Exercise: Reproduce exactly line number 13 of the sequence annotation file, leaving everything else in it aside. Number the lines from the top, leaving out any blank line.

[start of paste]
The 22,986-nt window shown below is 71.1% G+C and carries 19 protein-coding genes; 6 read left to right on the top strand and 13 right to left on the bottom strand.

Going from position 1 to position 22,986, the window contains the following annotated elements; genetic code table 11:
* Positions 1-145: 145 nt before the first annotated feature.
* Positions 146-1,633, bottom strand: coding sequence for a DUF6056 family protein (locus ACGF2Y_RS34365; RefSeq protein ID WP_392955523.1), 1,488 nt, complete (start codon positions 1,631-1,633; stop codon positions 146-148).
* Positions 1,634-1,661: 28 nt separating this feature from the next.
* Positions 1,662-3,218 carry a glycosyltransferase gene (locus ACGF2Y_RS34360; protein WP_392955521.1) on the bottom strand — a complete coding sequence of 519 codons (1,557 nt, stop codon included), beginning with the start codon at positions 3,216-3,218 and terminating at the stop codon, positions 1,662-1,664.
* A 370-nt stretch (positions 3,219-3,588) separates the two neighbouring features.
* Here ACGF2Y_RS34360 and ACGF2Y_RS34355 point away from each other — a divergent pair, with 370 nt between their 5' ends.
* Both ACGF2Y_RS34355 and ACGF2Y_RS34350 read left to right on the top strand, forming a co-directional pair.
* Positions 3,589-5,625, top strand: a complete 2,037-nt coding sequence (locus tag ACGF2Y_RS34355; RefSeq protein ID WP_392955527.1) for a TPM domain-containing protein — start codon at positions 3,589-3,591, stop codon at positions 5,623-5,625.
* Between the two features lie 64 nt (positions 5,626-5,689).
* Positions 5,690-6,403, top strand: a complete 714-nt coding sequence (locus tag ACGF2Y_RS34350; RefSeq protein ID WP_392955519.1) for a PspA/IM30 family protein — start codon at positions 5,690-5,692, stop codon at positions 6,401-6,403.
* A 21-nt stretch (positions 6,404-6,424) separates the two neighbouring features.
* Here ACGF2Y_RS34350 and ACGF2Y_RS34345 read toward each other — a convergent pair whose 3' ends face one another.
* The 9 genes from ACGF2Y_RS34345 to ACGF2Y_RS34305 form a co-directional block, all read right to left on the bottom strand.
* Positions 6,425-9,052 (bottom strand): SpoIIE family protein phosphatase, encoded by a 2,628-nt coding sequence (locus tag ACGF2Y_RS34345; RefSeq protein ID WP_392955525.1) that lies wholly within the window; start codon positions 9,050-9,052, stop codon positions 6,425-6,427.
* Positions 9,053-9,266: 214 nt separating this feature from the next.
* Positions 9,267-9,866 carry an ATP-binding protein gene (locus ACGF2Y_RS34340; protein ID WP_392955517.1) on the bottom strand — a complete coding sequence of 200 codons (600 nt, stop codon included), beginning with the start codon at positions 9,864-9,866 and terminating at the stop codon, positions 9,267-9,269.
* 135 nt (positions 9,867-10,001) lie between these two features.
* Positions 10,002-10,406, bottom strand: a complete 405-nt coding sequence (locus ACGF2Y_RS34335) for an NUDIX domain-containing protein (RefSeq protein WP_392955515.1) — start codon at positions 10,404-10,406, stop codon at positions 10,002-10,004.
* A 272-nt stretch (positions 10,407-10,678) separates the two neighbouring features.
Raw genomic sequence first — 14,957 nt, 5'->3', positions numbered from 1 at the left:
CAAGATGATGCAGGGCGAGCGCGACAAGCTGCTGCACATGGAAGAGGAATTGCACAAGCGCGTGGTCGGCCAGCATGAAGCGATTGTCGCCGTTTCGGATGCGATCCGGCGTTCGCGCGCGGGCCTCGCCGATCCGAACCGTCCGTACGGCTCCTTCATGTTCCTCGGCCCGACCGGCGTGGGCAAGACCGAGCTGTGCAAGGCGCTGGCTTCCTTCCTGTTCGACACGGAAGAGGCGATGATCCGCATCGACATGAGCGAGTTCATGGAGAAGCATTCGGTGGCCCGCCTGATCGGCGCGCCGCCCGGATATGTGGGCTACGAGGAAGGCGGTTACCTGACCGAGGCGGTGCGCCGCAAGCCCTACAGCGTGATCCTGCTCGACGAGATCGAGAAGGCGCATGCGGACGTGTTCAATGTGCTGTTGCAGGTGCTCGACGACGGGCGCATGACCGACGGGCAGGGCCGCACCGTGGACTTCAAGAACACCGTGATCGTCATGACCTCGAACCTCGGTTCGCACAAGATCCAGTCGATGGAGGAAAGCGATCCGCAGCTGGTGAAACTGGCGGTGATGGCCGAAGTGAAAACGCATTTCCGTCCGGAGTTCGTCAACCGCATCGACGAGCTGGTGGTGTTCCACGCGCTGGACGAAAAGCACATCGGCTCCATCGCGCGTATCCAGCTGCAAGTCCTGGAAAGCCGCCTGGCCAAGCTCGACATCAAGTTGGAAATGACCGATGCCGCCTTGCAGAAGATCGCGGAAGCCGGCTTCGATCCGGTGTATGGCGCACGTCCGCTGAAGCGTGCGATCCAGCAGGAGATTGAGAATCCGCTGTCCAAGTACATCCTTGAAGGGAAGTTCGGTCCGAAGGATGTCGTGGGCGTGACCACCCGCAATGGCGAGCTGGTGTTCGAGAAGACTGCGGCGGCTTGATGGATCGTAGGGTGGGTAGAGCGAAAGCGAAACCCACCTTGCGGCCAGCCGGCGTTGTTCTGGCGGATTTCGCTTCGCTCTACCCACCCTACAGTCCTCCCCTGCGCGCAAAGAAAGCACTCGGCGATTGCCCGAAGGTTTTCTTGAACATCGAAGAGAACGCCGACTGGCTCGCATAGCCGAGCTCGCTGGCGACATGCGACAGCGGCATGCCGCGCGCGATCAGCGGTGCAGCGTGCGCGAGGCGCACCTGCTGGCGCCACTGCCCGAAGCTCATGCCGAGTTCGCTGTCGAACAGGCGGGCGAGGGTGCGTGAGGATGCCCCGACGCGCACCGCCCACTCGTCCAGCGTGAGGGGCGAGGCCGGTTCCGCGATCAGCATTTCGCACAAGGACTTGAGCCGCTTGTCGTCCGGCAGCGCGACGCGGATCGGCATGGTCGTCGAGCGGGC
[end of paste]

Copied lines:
* A 21-nt stretch (positions 6,404-6,424) separates the two neighbouring features.